Wednesday, February 6, 2013

Kiritsubo 1.4c

I checked a 古典 dictionary for あぢきなし; their etymology said it's from あづきなし, which is あ (sound variation of the わ in 分ける or 分かれる) + 付き + 無し, meaning unable to tell the difference or not distinguishing, which led to the other meanings by association.

This post has the 余釈 for the sentence.  I put in links to Wikipedia articles for the Chinese history figures mentioned.


Sairyusho (1510): This is drawing from examples of the government falling into chaos from the love of King Zhou of Shang for Daji, or King You of Zhou for Bao Si.

湖師 玄宗の寵愛ゆゑに安禄山が乱出来たるためしなるべし。

Kogetsusho shisho (1673): This is the example of Xuanzong's love allowing for the An Lushan rebellion to occur.


Kacho yosei (1472): The Kiritsubo Emperor survives the Kiritsubo Intimate; this is similar to Xuanzong being separated from Yang Guifei. This whole chapter is written based on the Song of Neverending Sorrow, and so first the text says that the "example of Yang Guifei should be brought out." The author's craft is excellent.

 云々 前の「もろこしにもかかる事」といへるとは別段と見るべし。花鳥には一つの心に注せらるるか云々

Mingo nisso (1598): (first part omitted) The "In China too, these things" sentence is talking about other examples, although the Kacho yosei seems to say they are the same.


The (somewhat trivial) issue is whether the "In China too" included Yang Guifei or not, something that divided the early commentaries.


You should view the "In China too" line as including the Yang Guifei example. Now then, it doesn't even need to be said that this chapter is based on the Song of Neverending Sorrow. Therefore if you don't know the entire text of that poem, it's hard to understand the excellence of this chapter. So even though it's troublesome, I will give the entire text from Bai Juyi's works here.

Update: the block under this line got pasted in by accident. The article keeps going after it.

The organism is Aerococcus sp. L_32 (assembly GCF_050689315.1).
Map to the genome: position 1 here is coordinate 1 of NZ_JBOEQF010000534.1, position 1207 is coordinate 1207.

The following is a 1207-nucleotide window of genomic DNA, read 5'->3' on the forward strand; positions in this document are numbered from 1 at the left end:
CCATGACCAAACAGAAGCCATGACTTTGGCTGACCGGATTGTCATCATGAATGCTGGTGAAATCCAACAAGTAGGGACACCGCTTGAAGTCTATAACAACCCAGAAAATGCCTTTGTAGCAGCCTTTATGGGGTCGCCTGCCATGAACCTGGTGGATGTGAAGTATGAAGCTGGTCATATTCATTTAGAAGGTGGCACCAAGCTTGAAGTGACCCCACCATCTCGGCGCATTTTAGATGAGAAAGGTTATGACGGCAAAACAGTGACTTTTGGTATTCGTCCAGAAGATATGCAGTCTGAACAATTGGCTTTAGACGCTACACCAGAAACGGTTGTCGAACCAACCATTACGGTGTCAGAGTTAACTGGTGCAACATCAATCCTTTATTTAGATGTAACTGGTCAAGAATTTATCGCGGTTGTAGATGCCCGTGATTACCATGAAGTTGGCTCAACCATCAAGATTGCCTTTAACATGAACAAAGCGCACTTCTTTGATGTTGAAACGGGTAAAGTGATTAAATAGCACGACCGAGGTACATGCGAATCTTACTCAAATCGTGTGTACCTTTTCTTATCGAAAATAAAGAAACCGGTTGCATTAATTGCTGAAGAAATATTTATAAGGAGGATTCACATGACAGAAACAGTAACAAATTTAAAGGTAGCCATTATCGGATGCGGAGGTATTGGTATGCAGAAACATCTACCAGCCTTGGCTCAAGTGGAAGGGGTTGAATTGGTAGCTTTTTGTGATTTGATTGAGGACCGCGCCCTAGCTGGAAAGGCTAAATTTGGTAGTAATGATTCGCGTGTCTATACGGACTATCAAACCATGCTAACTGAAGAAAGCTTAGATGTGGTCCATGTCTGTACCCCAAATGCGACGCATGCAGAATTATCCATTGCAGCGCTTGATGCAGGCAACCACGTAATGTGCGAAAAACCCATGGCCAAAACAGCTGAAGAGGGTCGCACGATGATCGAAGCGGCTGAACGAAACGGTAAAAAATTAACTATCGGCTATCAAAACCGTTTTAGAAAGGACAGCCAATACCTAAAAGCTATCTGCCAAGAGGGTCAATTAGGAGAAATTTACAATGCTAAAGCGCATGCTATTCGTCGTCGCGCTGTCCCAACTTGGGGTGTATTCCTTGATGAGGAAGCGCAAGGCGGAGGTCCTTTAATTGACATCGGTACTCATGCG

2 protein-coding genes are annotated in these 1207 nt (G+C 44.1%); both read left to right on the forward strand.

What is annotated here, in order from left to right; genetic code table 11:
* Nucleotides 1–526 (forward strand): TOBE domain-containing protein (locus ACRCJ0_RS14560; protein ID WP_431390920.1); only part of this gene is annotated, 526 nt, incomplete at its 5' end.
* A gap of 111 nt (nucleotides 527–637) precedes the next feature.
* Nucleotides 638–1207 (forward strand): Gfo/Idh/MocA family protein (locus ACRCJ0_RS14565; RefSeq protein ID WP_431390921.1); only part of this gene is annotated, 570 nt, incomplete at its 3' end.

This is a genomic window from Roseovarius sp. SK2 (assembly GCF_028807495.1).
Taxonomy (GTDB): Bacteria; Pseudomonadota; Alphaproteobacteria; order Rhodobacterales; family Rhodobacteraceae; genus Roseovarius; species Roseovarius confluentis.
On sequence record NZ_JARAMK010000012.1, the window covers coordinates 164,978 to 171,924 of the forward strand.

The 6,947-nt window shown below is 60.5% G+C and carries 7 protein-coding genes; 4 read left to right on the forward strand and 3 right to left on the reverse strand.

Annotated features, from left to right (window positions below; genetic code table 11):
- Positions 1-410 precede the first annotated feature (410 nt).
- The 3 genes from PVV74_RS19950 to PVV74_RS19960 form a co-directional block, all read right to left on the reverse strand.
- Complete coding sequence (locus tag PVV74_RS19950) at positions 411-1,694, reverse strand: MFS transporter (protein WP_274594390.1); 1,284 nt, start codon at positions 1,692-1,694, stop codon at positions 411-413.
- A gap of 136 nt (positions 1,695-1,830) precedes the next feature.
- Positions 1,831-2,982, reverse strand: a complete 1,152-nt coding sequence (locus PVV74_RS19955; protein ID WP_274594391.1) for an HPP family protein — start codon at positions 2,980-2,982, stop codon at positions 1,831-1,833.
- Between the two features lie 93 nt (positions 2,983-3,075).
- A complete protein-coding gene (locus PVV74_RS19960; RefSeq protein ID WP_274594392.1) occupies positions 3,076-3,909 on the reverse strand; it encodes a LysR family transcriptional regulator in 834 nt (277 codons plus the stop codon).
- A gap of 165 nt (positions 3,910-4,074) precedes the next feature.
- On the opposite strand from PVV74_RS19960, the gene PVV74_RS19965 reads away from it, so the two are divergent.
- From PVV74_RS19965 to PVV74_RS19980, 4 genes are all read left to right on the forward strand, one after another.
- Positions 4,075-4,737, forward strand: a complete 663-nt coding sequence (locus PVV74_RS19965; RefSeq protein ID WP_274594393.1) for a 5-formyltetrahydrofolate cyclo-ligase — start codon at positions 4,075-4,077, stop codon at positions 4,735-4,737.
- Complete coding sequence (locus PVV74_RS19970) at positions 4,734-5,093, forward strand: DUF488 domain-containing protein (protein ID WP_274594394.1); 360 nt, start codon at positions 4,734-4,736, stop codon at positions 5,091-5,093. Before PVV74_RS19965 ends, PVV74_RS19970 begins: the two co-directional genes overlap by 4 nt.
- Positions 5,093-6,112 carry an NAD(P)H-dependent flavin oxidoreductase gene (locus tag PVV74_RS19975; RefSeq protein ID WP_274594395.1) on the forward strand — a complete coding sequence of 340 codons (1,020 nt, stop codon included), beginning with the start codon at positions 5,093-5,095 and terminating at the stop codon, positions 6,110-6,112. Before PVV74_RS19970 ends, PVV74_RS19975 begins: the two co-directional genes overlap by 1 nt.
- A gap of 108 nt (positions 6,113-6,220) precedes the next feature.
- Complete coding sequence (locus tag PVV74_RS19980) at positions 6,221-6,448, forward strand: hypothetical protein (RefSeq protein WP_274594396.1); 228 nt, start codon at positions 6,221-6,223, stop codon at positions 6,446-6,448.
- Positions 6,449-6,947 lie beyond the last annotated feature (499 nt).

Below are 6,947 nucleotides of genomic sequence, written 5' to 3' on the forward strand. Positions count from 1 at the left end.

Next, there is a Legend of the Song of Neverending Sorrow by Chin Ko. This records the story of Xuanzhong and Yang Guifei from start to finish. It is long, so I will include only an excerpt showing the main point here, and without annotations. You should see the main text for details.


Hagiwara does indeed include the entire Song as well as excerpts making up about a fourth of the Legend (a prose version included in the complete works of Bai Juyi).  Initially I thought I would skip over this but I have to read these for my dissertation anyway, and it better represents Hagiwara's intentions to include it.  There's already a good annotated translation on Wikisource, although the Legend doesn't seem to be translated anywhere.  So it might be useless duplication to do it here too, but I suppose that's OK.

Also, I'm leaving Japan at the end of March and I'm presenting at a conference in a month so my free time will be a bit more limited until April.  I'll still try to get a post out every 7-10 days or so but things could be a bit slower during that period.  Thanks for reading!


  1. Hey, I'm reading the Legend now too! (Inspired by your blog, and as Chinese practice.) I found a great edition online here if you're in the market (and don't mind a period piece rather than a modern scholarly text).

    1. That's a bit hardcore for me, haha. I have a copy of the text from the 新釈漢文大系 that has a modern Japanese translation and copious notes, so I'm going the easy route.